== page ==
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20 years of beetling

Twenty years ago to the day, on Sunday 26th January 1992, I became a coleopterist! I was birding at Dungeness but turned over a stone and collected my first beetle. I was steeling myself for hours at the microscope, poring over victorian textbooks and baffling anatomical diagrams. But actually I just took it into work and showed it to Brian Eversham, my boss at the time, who instantly identified it as Agonum albipes with just a glance! Until then, I really admired the sort of birders who could call a flyover Richard’s Pipit, and I hadn’t realised that the sort of field ID skills that birders have could be applied to beetles. Keying things out at the microscope and working with museum collections is a big part of getting to know the beetles but a lot of species can be identified in the field. Some can even be identified in flight! My beetling career took off straight away and I have never stopped.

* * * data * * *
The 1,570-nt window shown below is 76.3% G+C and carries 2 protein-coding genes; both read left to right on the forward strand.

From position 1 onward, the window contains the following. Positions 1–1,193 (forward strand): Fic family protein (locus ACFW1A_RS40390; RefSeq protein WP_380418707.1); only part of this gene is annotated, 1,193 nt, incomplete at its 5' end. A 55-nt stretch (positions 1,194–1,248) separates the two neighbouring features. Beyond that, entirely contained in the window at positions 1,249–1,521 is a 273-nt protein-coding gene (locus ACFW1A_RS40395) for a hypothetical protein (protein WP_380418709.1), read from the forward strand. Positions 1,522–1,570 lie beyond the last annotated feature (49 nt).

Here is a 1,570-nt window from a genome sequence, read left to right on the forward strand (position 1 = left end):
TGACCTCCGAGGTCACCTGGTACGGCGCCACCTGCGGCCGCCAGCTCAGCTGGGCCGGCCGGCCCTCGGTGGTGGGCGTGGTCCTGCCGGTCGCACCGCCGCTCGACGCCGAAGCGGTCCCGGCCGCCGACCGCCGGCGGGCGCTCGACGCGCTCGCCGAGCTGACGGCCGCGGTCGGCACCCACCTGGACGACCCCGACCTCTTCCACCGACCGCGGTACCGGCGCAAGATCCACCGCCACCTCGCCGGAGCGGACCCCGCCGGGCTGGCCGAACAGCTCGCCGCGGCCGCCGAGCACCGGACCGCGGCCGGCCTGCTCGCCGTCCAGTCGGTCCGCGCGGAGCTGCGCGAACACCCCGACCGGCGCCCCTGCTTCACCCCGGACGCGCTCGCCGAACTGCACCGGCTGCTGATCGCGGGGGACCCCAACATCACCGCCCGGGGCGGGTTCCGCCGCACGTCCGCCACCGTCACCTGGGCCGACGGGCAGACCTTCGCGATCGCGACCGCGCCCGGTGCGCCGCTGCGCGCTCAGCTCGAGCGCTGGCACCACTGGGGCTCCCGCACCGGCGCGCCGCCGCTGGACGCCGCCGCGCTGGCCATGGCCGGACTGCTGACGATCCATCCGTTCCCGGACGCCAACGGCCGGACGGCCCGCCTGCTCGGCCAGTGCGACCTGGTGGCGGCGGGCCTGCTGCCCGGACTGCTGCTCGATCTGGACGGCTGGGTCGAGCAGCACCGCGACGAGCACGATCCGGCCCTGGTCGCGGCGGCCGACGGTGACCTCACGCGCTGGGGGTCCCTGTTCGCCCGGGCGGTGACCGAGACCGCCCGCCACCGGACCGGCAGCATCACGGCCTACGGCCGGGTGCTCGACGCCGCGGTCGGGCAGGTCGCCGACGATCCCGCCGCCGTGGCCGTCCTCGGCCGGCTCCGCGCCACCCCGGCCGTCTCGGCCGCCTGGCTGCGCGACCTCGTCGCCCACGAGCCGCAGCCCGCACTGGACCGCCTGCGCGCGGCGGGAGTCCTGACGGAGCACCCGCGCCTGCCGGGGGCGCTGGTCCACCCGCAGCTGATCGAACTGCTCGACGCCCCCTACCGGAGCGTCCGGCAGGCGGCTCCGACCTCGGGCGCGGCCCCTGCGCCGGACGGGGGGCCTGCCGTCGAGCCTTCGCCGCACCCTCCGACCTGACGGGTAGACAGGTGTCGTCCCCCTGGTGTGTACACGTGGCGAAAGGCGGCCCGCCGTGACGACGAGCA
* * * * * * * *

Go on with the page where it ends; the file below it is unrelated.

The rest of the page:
I’ve got all my beetle records from the first twenty years in a MapMate database: I suspect very few other coleopterists have been in that position. So I’ve taken the opportunity to look back at the records and do a bit of analysis. I’ll be giving a talk about the results at Coleopterists’ Day next weekend so I won’t spoil the talk by revealing them here now. But for a taster, here’s a map of all the 10-km squares where I’ve recorded beetles in the last 20 years.

My beetle records - 1992 to 2012.


  1. Stuart Warrington says:

    Where is the Talk, Mark? Superb coverage in 20 yrs.
    (but Lancashire & Westmorland are a bit neglected !)

  2. markgtelfer says:

    Coleopterists’ Day was at the Oxford University Museum of Natural History yesterday – well attended and good fun. I must apply for a visa to visit Lancashire!

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